It would be no less instructive to leave the politics aside for the nonce and go back to his earlier technical writings in the field of psycholinguistics that established his reputation in the first place. As Posner says, “a successful academic may be able to use his success to reach the general public on matters about which he is an idiot.” But it goes deeper than that. If Chomsky’s  reasoning is flawed or tenuous or unprovable in his scholarly work, which was considered seminal and yielded whole university disciplines, then it may well be, by extrapolation, that his reasoning is equally suspect in his other endeavors. It won’t do to read only books like Hopes and Prospects, Failed States, or Hegemony or Survival, the latter praised by the ruthless despot Hugo Chavez. I have in mind books like Syntactic Structures, Aspects of the Theory of Syntax, and his somewhat later The Minimalist Program, which loyal Chomskyites should look into if they really wish to honor their master and justify their professions of regard. They should read the “scholarship,” not the propaganda, to determine if their hero merits his acclaim.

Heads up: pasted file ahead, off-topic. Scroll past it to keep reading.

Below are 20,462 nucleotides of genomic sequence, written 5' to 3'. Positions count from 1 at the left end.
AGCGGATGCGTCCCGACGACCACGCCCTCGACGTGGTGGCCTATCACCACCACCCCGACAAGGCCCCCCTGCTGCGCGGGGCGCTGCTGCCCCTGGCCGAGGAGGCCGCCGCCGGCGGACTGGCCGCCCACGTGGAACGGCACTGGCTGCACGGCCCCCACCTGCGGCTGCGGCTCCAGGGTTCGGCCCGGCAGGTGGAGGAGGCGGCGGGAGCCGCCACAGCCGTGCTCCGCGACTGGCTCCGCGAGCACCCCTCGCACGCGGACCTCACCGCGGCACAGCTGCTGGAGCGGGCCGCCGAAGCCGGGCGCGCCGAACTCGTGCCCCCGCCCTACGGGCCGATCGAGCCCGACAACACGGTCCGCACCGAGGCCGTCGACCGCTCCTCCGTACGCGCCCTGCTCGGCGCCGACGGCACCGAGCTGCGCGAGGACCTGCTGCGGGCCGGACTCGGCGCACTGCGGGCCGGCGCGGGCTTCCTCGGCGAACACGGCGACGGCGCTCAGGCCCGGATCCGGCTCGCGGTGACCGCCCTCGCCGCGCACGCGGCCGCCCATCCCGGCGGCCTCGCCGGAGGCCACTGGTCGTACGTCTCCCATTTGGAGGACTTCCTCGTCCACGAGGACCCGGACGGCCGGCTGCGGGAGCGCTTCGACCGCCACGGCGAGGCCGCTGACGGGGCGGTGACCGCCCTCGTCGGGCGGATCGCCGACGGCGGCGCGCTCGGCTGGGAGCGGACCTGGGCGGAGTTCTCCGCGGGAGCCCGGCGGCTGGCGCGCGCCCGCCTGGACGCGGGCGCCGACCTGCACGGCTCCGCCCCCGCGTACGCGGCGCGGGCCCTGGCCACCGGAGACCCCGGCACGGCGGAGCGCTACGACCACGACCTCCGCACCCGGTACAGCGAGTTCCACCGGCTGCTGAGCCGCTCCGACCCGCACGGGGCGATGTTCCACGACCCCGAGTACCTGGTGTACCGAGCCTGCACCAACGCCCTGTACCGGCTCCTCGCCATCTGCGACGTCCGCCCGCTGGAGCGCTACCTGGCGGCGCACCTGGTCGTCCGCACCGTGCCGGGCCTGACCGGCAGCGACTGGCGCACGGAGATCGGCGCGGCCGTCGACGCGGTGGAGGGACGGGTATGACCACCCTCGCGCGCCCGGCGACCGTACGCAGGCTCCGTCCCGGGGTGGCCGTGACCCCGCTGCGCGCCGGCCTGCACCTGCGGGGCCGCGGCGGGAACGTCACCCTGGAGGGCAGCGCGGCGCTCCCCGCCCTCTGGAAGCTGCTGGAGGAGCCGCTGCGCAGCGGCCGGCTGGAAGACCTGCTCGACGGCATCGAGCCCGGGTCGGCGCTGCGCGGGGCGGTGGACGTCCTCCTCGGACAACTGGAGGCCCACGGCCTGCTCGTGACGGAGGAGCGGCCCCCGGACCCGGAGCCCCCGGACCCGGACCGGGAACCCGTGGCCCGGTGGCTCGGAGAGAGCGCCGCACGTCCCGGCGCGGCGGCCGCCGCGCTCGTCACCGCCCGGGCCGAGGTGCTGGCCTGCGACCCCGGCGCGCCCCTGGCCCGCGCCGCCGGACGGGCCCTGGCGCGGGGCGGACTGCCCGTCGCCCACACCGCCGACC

I must apologize in advance for a brief and regrettably superficial excursion into the technical realm of linguistics. I don’t have the space here to hack my way any great distance into it and I don’t want to try my reader’s patience any more than I have to. There may be some consolation to be found in that I avoid the really turgid, off-putting stuff that can drive even the most dedicated student into the nether regions of terminal despair. But some peripheral remarks are in order if we are serious in trying to figure out how Chomsky’s mind works. Chomsky, as we will see, is essentially an intellectual tyrant. He does not give clear and indisputable evidence when developing a thesis; he dictates. And he subsequently expects us to believe.

and finally… For the complete article

This is Solway’s conclusion after his in depth deconstruction of Chomsky’s linguistic work.

As Zachary Hughes writes in CAMERA, “Chomsky has used the influence granted him as a prominent linguist to support militant organizations and murderous dictatorships…while implicating those he perpetually paints as the guilty parties — the United States and Israel.” In doing so, Chomsky diverts us with a richly colored map but without the slightest proof that it corresponds to anything in the topography of the real world. It corresponds only to the template in Chomsky’s head. His “philosophy” can be tersely summarized as ipse dixit.